CHAPTER XI. MARITIME WAR IN EUROPE, 1779-1782.
The last chapter closed with the opinions of Washington. expressed in many ways and at many times, as to the effect of sea power upon the struggle for American independence. If space allowed, these opinions could be amply strengthened by similar statements of Sir Henry Clinton, the English commander-in-chief. (1) In Europe the results turned yet more entirely upon the same factor. There the allies had three several objectives, at each of which England stood strictly upon the defensive. The first of these was England herself, involving, as a preliminary to an invasion, the destruction of the Channel fleet, - a project which, if seriously entertained, can scarcely be said to have been seriously attempted; the second was the reduction of Gibraltar; the third, the capture of Minorca. The last alone met with success. Thrice was England threatened by a largely superior fleet, thrice the threat fell harmless. Thrice was Gibraltar reduced to straits; thrice was it relieved by the address and fortune of English seamen, despite overpowering odds.
- - 1. The curious reader can consult Clinton's letters and notes, in the "Clinton Cornwallis Controversy," by B. F. Stevens. London, 1888.
After Keppel's action off Ushant, no general encounter took place between fleets in European seas during the year 1778 and the first half of 1779. Meantime Spain was drawing toward a rupture with England and an active alliance with France. War was declared by her on the 16th of June, 1779; but as early as April 12, a treaty between the two Bourbon kingdoms, involving active war upon England, had been signed. By its terms the invasion of Great Britain or Ireland was to be undertaken, every effort made to recover for Spain, Minorca, Pensacola, and Mobile, and the two courts bound themselves to grant neither peace, nor truce, nor suspension of hostilities, until Gibraltar should be restored. (1)
- - 1. Bancroft: History of the United States, vol. x. p. 191. - -
The declaration of war was withheld until ready to strike but the English government, doubtless, should have been upon its guard in the strained relations of the two countries, and prepared to prevent a junction of the two fleets. As it was, no efficient blockade of Brest was established, and twenty- eight French sail-of-the-line went out unopposed (1) June 3, 1779, under D'Orvilliers, Keppel's opponent of the year before. The fleet steered for the coasts of Spain, where it was to find the Spanish ships; but it was not till the 22d of July that the full contingent joined. Seven precious summer weeks thus slipped by unimproved, but that was not all the loss; the French had been provisioned for only thirteen weeks, and this truly great armada of sixty-six ships-of-the-line and fourteen frigates had not more than forty working-days before it. Sickness, moreover, ravaged the fleet; and although it was fortunate enough to enter the Channel while the English were at sea, the latter, numbering little more than half their enemies, succeeded in passing within them. The flabbiness of coalitions increased the weakness due to inefficient preparation; a great and not unnatural panic on the English Channel coast, and the capture of one ship-of-the-line, were the sole results of a cruise extending, for the French, over fifteen weeks. (2) The disappointment, due to bad preparation, mainly on the part of Spain, though the French ministry utterly failed to meet the pressing wants of its fleet, fell, of course, upon the innocent Admiral d'Orvilliers. That brave and accomplished but unfortunate officer, whose only son, a lieutenant, had died of the pestilence which scourged the allies, could not support the odium. Being of a deeply religious character, the refuge which Villeneuve after Trafalgar found in suicide was denied him; but he threw up his command and retired into a religious house.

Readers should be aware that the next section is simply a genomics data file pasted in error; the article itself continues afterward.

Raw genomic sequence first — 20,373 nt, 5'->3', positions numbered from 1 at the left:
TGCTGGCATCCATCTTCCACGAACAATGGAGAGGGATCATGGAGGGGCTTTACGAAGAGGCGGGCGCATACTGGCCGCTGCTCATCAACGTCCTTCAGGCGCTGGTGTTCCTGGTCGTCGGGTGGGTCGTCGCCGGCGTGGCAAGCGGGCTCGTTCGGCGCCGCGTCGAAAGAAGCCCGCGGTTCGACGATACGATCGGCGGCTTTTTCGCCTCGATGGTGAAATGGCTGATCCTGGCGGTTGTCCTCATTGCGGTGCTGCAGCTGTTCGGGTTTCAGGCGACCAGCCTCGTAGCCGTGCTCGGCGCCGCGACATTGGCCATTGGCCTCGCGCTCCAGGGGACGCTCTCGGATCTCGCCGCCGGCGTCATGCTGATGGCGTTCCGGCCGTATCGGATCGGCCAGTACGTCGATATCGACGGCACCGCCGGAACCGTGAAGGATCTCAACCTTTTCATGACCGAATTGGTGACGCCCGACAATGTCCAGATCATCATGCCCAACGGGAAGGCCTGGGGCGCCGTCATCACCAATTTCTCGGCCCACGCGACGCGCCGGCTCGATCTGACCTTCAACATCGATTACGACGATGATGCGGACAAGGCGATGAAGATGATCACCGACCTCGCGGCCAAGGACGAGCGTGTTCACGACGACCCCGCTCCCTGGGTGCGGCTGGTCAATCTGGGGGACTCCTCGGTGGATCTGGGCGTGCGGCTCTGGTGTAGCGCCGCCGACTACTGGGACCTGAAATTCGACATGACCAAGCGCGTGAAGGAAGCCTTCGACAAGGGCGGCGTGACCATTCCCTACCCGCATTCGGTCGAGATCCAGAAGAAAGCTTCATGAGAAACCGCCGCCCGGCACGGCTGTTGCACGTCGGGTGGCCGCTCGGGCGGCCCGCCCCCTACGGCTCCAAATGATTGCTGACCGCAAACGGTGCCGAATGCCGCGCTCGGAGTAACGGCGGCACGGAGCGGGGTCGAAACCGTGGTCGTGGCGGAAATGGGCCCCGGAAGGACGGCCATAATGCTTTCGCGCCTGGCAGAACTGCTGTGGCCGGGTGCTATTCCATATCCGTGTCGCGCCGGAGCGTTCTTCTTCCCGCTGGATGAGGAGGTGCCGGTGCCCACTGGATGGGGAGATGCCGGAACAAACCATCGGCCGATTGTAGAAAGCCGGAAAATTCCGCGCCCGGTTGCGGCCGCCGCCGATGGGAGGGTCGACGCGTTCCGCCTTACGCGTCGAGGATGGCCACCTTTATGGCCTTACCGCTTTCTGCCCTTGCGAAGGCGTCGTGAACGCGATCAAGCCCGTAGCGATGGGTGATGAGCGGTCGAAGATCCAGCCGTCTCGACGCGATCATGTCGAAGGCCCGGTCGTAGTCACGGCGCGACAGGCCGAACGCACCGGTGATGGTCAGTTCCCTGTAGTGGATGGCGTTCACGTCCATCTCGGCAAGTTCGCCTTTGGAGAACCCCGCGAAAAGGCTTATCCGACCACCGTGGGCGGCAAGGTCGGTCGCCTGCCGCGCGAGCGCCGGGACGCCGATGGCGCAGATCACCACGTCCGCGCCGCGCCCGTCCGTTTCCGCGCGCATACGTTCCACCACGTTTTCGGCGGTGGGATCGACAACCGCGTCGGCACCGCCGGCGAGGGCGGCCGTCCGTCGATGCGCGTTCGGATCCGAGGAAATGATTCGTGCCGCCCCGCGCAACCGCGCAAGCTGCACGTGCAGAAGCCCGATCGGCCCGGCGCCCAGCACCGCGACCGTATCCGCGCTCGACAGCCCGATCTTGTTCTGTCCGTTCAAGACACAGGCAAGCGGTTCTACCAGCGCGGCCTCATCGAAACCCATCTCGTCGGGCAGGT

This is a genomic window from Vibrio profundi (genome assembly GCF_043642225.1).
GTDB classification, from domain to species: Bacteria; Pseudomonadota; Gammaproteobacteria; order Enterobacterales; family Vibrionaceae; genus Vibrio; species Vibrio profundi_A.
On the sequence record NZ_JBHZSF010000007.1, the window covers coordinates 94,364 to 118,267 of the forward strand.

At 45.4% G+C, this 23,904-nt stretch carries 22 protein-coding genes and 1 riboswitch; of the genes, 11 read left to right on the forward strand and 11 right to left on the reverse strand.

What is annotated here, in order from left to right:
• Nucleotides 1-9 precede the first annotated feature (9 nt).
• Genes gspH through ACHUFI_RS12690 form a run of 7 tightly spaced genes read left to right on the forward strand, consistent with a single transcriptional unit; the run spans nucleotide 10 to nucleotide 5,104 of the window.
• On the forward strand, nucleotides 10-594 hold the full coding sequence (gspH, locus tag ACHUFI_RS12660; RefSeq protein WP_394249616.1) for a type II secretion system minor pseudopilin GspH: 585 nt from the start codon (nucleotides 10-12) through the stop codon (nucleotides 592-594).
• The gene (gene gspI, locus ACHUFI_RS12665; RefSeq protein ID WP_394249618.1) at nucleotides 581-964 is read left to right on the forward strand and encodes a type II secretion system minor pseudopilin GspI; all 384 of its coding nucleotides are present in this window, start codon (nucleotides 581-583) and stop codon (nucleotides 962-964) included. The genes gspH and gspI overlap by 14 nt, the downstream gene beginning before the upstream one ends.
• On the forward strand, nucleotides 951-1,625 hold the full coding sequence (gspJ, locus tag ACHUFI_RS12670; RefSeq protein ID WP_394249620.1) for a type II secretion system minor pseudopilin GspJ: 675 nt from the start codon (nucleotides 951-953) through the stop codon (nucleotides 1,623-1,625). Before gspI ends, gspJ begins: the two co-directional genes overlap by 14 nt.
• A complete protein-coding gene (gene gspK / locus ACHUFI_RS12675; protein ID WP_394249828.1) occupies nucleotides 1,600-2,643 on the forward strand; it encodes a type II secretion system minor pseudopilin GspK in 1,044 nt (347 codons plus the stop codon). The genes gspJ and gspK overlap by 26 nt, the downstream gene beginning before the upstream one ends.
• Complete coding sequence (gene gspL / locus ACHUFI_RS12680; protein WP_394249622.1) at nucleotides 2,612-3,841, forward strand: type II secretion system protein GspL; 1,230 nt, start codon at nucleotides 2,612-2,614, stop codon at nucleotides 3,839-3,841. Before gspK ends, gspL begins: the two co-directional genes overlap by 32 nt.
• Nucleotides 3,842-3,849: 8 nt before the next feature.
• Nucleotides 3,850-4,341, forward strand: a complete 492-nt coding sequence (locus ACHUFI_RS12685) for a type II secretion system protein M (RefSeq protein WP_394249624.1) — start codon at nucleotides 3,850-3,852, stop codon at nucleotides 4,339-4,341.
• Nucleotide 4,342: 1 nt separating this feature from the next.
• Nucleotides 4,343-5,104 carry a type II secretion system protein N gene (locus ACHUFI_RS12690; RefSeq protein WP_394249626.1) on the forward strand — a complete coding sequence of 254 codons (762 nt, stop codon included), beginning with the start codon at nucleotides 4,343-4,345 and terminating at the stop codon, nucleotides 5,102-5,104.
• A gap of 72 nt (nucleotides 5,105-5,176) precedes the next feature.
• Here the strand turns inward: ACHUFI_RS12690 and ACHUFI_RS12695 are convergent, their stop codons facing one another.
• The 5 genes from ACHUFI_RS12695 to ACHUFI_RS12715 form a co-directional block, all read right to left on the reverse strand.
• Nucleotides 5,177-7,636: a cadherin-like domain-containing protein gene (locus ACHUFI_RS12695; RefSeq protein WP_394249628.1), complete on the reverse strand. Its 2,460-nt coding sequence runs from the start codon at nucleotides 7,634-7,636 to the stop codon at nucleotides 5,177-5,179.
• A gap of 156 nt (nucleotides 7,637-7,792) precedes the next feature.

- - 1. Although the English thus culpable failed to use their superiority to the French alone, the Channel fleet numbering over forty of the line, the fear that it might prevent the junction caused the Brest fleet to sail in haste and undermanned, - a fact which had an important effect upon the issue of the Cruise. (Chevalier, p. 159.)
2. The details of the mismanagement of this huge mob of ships are so numerous as to confuse a narrative, and are therefore thrown into a foot-note. The French fleet was hurried to sea four thousand men short. The original orders to D'Orvilliers contemplated a landing at Portsmouth, or the seizure of the Isle of Wight, for which a large army was assembled on the coast of Normandy. Upon reaching the Channel, these orders were suddenly changed, and Falmouth indicated as the point of landing. By this time, August 16, summer was nearly over; and Falmouth, if taken, would offer no shelter to a great fleet. Then an easterly gale drove the fleet out of the Channel. By this time the sickness which raged had so reduced the crews that many ships could be neither handled nor fought. Ships companies of eight hundred or a thousand men could muster only from three to five hundred. Thus bad administration crippled the fighting powers of the fleet while the unaccountable military blunder of changing the objective from a safe and accessible roadstead to a fourth-rate and exposed harbor completed the disaster by taking away the only hope of a secure base of operations during the fall and winter months. France then had no first-class Port on the Channel; hence the violent westerly gales which prevail in the autumn and winter would have driven the allies into the North Sea. - -